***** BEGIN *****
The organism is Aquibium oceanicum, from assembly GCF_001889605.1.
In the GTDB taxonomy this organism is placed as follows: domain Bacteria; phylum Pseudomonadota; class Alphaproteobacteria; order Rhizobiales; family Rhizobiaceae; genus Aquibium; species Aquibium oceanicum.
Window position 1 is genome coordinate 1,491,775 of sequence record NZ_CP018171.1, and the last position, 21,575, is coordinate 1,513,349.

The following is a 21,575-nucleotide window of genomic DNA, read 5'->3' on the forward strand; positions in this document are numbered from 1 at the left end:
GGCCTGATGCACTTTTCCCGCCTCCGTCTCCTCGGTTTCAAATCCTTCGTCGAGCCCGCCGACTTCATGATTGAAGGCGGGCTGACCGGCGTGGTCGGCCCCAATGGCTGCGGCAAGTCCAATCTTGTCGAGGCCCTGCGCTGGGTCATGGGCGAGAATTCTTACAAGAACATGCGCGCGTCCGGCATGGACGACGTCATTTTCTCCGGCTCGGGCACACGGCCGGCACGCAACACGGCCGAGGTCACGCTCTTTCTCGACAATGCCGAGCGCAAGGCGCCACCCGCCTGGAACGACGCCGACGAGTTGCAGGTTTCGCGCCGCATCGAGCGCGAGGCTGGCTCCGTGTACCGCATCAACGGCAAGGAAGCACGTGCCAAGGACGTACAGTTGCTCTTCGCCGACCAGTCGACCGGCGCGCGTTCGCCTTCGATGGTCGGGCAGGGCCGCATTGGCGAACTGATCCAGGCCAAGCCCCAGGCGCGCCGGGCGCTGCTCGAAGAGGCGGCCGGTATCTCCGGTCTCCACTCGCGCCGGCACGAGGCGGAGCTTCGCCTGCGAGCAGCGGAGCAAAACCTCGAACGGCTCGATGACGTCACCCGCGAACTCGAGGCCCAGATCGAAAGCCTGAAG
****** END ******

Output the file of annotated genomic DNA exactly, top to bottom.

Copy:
The organism is Aquibium oceanicum, from assembly GCF_001889605.1.
In the GTDB taxonomy this organism is placed as follows: domain Bacteria; phylum Pseudomonadota; class Alphaproteobacteria; order Rhizobiales; family Rhizobiaceae; genus Aquibium; species Aquibium oceanicum.
Window position 1 is genome coordinate 1,491,775 of sequence record NZ_CP018171.1, and the last position, 21,575, is coordinate 1,513,349.

The following is a 21,575-nucleotide window of genomic DNA, read 5'->3' on the forward strand; positions in this document are numbered from 1 at the left end:
GGCCTGATGCACTTTTCCCGCCTCCGTCTCCTCGGTTTCAAATCCTTCGTCGAGCCCGCCGACTTCATGATTGAAGGCGGGCTGACCGGCGTGGTCGGCCCCAATGGCTGCGGCAAGTCCAATCTTGTCGAGGCCCTGCGCTGGGTCATGGGCGAGAATTCTTACAAGAACATGCGCGCGTCCGGCATGGACGACGTCATTTTCTCCGGCTCGGGCACACGGCCGGCACGCAACACGGCCGAGGTCACGCTCTTTCTCGACAATGCCGAGCGCAAGGCGCCACCCGCCTGGAACGACGCCGACGAGTTGCAGGTTTCGCGCCGCATCGAGCGCGAGGCTGGCTCCGTGTACCGCATCAACGGCAAGGAAGCACGTGCCAAGGACGTACAGTTGCTCTTCGCCGACCAGTCGACCGGCGCGCGTTCGCCTTCGATGGTCGGGCAGGGCCGCATTGGCGAACTGATCCAGGCCAAGCCCCAGGCGCGCCGGGCGCTGCTCGAAGAGGCGGCCGGTATCTCCGGTCTCCACTCGCGCCGGCACGAGGCGGAGCTTCGCCTGCGAGCAGCGGAGCAAAACCTCGAACGGCTCGATGACGTCACCCGCGAACTCGAGGCCCAGATCGAAAGCCTGAAG